TL'DR, the vertical bar charts are shown in a conventional way -- things line up from left to right. However, when it is converted to horizontal bar chart (from bar to barh), everything is upside-down. I.e., for a grouped bar chart, not only the order of the grouped bar is wrong, the order of the each group is wrong as well.

For e.g., the graph from http://dwheelerau.com/2014/05/28/pandas-data-analysis-new-zealanders-and-their-sheep/

enter image description here

If you look closely, you will find that the the bar and legend are in reverse order -- Beef shows on top in legend but on bottom in the graph.

As the simplest demo, I changed kind='bar', to kind='barh', from this graph https://plot.ly/pandas/bar-charts/#pandas-grouped-bar-chart and the result looks like this: https://plot.ly/7/~xpt/

I.e., the bars in the horizontal grouped bar chart is ordered upside-down.

How to fix it?

EDIT: @Ajean, it is actually not only the order of the grouped bar is wrong, the order of the each group is wrong as well. The graph from Simple customization of matplotlib/pandas bar chart (labels, ticks, etc.) shows it clearly:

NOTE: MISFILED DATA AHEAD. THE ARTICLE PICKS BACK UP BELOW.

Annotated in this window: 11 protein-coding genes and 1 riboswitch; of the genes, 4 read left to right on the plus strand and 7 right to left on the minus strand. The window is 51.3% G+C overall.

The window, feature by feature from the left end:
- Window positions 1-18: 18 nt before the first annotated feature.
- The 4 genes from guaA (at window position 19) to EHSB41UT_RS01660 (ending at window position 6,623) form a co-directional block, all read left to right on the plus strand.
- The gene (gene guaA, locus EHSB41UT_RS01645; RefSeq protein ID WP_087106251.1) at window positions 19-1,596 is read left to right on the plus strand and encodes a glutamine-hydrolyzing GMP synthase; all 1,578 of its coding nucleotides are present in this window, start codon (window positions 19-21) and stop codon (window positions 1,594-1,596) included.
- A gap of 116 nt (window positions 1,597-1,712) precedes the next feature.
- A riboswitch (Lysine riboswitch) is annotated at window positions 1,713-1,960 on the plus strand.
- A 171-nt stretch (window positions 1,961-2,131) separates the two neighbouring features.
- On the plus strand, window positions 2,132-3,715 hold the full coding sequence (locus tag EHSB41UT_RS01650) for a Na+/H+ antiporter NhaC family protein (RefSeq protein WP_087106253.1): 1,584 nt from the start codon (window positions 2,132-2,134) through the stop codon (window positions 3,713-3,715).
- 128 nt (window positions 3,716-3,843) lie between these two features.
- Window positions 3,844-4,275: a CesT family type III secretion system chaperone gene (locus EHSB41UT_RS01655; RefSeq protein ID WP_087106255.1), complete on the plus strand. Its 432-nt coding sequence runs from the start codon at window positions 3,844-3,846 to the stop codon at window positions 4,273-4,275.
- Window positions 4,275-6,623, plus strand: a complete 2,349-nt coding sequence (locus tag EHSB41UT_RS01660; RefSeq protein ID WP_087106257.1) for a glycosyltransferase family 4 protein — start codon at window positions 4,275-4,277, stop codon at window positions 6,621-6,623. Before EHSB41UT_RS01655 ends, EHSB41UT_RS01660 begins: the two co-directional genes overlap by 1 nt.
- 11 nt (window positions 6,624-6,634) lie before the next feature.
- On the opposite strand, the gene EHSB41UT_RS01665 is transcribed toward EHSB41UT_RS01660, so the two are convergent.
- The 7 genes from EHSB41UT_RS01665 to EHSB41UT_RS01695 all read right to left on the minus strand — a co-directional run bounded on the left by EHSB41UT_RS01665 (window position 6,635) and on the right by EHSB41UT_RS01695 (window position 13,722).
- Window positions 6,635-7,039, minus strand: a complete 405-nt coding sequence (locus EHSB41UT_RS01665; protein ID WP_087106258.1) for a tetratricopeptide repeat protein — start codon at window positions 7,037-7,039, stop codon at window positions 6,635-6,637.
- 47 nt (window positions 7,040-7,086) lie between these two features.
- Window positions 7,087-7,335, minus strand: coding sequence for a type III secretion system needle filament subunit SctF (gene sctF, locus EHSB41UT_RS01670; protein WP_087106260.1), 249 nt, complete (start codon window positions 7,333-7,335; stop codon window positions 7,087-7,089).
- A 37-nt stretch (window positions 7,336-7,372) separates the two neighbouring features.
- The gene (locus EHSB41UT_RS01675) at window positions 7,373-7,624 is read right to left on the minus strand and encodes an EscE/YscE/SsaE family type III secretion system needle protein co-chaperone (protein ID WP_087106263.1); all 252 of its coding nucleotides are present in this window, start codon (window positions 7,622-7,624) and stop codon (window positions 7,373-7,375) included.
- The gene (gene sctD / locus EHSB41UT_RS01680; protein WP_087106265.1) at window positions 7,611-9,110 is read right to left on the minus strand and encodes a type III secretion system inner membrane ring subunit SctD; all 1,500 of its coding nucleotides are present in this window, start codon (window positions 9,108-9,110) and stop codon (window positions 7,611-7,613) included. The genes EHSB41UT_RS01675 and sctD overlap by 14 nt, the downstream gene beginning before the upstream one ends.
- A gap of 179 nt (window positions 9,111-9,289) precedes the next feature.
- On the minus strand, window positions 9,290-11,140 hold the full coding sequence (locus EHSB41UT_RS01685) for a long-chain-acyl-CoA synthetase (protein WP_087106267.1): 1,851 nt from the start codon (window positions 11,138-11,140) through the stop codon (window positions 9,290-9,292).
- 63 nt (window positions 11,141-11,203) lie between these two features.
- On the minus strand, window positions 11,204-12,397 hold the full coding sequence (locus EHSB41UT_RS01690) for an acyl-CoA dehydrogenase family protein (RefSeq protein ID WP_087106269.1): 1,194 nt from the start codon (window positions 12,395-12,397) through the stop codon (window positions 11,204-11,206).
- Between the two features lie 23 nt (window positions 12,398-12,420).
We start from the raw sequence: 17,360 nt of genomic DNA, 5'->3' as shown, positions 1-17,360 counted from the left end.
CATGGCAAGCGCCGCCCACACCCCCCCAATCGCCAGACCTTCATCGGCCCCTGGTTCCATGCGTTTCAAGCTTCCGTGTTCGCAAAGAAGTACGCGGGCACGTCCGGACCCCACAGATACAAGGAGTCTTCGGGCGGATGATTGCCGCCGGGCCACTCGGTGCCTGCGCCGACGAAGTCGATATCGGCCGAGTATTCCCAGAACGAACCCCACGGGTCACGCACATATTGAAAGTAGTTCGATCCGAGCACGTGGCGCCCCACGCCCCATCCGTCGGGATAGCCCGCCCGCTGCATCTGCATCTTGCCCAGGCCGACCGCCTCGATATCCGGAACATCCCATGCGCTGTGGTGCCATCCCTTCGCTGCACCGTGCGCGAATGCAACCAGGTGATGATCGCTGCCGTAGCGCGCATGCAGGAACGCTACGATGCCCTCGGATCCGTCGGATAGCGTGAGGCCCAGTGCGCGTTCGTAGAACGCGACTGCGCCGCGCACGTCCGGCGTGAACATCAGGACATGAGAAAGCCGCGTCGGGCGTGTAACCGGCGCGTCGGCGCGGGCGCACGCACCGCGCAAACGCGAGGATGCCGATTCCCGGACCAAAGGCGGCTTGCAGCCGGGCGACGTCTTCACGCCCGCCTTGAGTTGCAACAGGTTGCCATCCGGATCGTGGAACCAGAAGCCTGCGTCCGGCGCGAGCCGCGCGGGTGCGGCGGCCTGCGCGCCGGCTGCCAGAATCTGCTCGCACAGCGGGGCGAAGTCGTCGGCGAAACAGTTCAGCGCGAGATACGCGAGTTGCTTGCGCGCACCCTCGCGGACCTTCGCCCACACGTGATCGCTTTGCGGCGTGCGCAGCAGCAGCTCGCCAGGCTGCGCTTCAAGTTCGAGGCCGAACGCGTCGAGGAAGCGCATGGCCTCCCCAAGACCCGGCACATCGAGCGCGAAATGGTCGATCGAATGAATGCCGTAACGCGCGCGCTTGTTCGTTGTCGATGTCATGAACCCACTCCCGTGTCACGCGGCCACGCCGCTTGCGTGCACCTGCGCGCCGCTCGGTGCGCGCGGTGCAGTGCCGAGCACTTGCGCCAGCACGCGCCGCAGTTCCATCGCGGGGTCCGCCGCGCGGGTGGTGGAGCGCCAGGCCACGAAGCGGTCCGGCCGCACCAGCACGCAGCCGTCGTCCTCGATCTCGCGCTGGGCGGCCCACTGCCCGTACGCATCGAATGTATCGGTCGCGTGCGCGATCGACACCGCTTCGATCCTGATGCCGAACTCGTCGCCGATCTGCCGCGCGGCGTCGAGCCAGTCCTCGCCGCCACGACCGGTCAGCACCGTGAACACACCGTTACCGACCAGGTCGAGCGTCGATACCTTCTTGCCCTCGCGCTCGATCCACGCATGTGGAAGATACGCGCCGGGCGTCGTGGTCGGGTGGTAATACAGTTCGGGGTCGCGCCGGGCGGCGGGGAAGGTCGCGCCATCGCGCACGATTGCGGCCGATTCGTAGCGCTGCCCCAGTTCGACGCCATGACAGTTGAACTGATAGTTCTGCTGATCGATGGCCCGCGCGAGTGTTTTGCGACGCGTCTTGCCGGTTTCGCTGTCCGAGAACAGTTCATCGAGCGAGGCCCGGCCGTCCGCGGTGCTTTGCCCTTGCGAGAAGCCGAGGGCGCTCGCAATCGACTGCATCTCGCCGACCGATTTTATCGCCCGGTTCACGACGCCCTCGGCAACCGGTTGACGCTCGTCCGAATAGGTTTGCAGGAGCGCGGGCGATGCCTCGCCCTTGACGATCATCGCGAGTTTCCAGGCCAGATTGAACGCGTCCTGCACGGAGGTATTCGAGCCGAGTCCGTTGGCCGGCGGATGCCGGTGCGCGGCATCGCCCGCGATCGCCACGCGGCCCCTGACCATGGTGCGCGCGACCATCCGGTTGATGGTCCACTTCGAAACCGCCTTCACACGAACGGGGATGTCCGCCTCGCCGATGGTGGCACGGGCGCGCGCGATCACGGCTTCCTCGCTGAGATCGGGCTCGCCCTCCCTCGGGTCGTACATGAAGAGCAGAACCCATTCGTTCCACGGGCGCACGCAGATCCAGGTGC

the order of the each group is wrong

We can see that the order is unconventional too, because people would expect the graph to be top-down, with "AAA" at the top, not the bottom.

If you search for "Excel upside-down", you will find people are complaining about this in Excel all over the places. The Microsoft Excel has a fix for it, do Matplotlib/Panda/Searborn/Ploty/etc has a fix for it?

  • You could pass the bar handles into plt.legend manually, and order them however you want. – DilithiumMatrix Dec 3 '15 at 21:23
  • Nah, the problem is not the legend, take a look at plot.ly/7/~xpt, A, B, C, D is in correct order. It is the bar that are in wrong order. – xpt Dec 3 '15 at 21:34
  • 2